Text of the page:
Overcoming the Odds

UT Tyler Alumna Finds Hope Through Education

Publication Date: 05/28/2020

Born half a hemisphere away in Lima, Peru, Dr. Silvana Chambers graduated from UT Tyler with a Ph.D. in human resource development. Chambers found hope through education, and now she uses education to impact and inspire others.

But her own educational journey started bleak. Growing up in extreme poverty during a time in which her country was plagued by terrorism, she learned early in life that at times – through no fault of their own – people can find themselves in precarious circumstances. Her parents taught her that in the midst of misfortune, natural-born talents could help improve one’s plight.

The 2019 alumna took those words to heart, and at the age of 9, she taught herself English. That decision changed the course of her life. By age 11, Chambers was fluent in the language without any formal education – just by listening to songs, reading borrowed books and watching television at her grandmother’s house in Peru. 

“Being able to read and understand English helped me tremendously because I had access to so much more information. I knew learning the language would increase my opportunities, and I wanted to be prepared,” Chambers said. “I was also able to teach myself computer programming and acquire skills that I would not have been able to acquire otherwise.”

Why UT TylerNimon and Chambers

Chambers ultimately moved to the US, considered the Land of Opportunity, and launched herself in the corporate world for most of her career. When the time came for Chambers to extend her education and look for a doctoral program, she looked no further than UT Tyler, which offered a unique program with superior faculty.

“The faculty convinced me UT Tyler was the right choice for me,” she said. “I also liked that the program was designed to work for both those in academics and practitioners.”

Chambers did not always want to become a professor, but her career path changed after starting UT Tyler’s program. She grew to admire the professors who first caught her attention.

“Seeing the profound impact that a good professor could have on one’s life, I decided to become a professor myself,” she said, adding that her UT Tyler education successfully launched her into academia.

“UT Tyler emphasizes academic excellence and rigor in all of their courses,” said Chambers, who now is an assistant professor of management at the University of Houston-Clear Lake. “Throughout the program, each course helped me gain skills that I now apply as an HRD scholar and researcher.”

Dissertation of the Year

Chambers discovered her efforts, determination and perseverance paid off when the Academy of Human Resource Development (AHRD) recognized her work as a UT Tyler doctoral student. She earned the AHRD 2019 Esworthy Malcolm S. Knowles “Dissertation of the Year” Award for her doctoral dissertation.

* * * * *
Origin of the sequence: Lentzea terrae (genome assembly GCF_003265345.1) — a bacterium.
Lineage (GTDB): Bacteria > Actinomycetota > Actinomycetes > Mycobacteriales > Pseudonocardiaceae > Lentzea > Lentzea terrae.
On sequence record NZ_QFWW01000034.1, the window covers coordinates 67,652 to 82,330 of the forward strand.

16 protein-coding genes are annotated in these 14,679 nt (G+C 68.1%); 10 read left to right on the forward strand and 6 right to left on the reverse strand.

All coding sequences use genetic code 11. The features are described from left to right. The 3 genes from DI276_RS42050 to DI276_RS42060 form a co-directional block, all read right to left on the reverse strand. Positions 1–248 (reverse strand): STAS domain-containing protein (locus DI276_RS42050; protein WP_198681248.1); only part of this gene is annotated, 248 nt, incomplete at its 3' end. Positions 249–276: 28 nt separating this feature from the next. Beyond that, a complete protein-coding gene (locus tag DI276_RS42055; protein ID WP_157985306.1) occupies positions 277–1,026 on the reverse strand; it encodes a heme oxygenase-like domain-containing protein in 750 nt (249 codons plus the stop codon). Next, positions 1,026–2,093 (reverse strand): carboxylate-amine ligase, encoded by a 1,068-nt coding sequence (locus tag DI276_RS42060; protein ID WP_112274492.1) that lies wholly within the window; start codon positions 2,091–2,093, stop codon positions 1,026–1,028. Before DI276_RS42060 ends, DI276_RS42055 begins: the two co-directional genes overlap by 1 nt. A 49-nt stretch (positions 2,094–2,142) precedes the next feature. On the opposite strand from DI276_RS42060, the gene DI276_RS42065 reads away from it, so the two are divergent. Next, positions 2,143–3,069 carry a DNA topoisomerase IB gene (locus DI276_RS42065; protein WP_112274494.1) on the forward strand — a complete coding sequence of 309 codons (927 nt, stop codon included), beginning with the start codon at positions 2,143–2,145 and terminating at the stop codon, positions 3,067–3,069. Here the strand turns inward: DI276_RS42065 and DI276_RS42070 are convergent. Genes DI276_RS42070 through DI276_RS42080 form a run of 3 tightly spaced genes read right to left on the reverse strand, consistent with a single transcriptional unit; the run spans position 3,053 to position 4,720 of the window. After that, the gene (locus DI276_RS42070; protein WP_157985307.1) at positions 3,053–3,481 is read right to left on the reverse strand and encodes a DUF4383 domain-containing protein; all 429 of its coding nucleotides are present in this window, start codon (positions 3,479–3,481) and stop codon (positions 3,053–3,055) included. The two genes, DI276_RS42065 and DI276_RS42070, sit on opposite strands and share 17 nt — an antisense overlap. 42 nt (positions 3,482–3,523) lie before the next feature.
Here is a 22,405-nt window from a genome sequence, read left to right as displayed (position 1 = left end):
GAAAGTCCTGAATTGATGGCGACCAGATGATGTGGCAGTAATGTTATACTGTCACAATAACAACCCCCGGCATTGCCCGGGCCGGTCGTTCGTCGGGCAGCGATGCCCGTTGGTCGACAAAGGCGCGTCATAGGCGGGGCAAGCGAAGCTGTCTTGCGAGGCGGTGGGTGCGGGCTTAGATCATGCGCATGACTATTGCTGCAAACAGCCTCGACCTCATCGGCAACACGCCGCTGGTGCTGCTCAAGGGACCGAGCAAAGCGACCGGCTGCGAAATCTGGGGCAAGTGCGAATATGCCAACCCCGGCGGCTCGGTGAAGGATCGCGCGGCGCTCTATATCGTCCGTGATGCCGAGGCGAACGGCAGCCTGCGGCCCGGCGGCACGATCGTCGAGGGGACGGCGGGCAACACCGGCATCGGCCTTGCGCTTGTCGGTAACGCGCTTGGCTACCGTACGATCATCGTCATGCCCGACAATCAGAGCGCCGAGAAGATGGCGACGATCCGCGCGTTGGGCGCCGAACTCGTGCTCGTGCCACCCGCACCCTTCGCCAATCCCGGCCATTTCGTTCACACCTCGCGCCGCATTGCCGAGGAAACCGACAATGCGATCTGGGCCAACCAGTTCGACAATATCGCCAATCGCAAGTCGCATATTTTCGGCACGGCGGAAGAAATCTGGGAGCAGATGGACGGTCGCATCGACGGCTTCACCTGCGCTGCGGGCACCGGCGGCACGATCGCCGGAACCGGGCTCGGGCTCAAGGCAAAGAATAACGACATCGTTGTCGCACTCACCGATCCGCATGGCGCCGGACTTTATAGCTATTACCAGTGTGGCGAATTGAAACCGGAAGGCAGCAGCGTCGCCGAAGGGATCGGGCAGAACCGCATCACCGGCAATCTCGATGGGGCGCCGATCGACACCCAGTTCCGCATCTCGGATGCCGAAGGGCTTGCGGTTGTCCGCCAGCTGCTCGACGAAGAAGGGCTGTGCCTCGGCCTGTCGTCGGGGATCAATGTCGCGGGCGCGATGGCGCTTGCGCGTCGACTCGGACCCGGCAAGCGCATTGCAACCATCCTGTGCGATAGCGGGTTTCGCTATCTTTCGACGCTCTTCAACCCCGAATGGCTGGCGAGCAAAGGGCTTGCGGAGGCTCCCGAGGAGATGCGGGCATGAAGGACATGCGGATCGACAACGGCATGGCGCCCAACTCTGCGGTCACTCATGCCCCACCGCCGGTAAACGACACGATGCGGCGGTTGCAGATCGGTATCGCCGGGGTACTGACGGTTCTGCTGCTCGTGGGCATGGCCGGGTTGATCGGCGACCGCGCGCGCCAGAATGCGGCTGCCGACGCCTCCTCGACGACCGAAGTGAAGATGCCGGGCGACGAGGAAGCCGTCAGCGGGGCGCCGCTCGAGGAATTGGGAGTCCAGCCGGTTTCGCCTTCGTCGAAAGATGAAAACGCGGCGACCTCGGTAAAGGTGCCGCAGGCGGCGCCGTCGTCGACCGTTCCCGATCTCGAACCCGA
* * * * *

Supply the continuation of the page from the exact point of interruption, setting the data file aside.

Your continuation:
The award recognizes an outstanding doctoral dissertation that exemplifies scholarly work and contributes to the HRD field, according to the academy. Her dissertation examined the extent to which gender quotas in leadership are an effective intervention for achieving gender equality in the workplace.

“I was very fortunate to have the support of Dr. Kim Nimon, my dissertation chair, and Drs. Andrea Ellinger, Forrest Lane and Julia Storberg-Walker, my dissertation committee. Their expert feedback helped me narrow my focus, sharpen my logic and further developed my ideas,” Chambers said.

Nimon, who also taught Chambers in four courses highlighting quantitative methods, is proud of her former student.

“Silvana was an outstanding student,” said Nimon, a UT Tyler associate professor of human resource development. “To see her grow and use her UT Tyler degree to make a difference in students’ lives is so great and inspiring.”

Making an Impact

During a typical workday, Chambers researches various HRD topics including gender, race, privilege and inequality in the workplace and communicates regularly with her students and department faculty. “Typical” has changed due to the COVID-19 pandemic, however. Now with courses fully online, Chambers also assists those students who need help adjusting to an online learning environment.

“Every day, I like to remind myself that everyone is doing their best, and that each of us has been impacted in different ways,” she said. “I made the best of what was given to me, and now I found the opportunity to truly impact lives.”

Chambers encourages current UT Tyler students to “never give up” and value faculty feedback as constructive criticism.

“I know it sounds cliché, but in my experience, as you go through your education, you may realize that you do not know as much as you thought you knew,” she said. “Seeing the critiques and feedback on a paper that you poured your heart and soul into can be difficult, but don’t take it to heart. A “great job” does not help you grow as much as honest and expert feedback.”

Chambers currently resides in Katy with her husband, Ron, their two children, Joshua and Anna, and pet Westie, Braveheart. Aside from learning, she enjoys reading, traveling and trying new technologies and cooking recipes.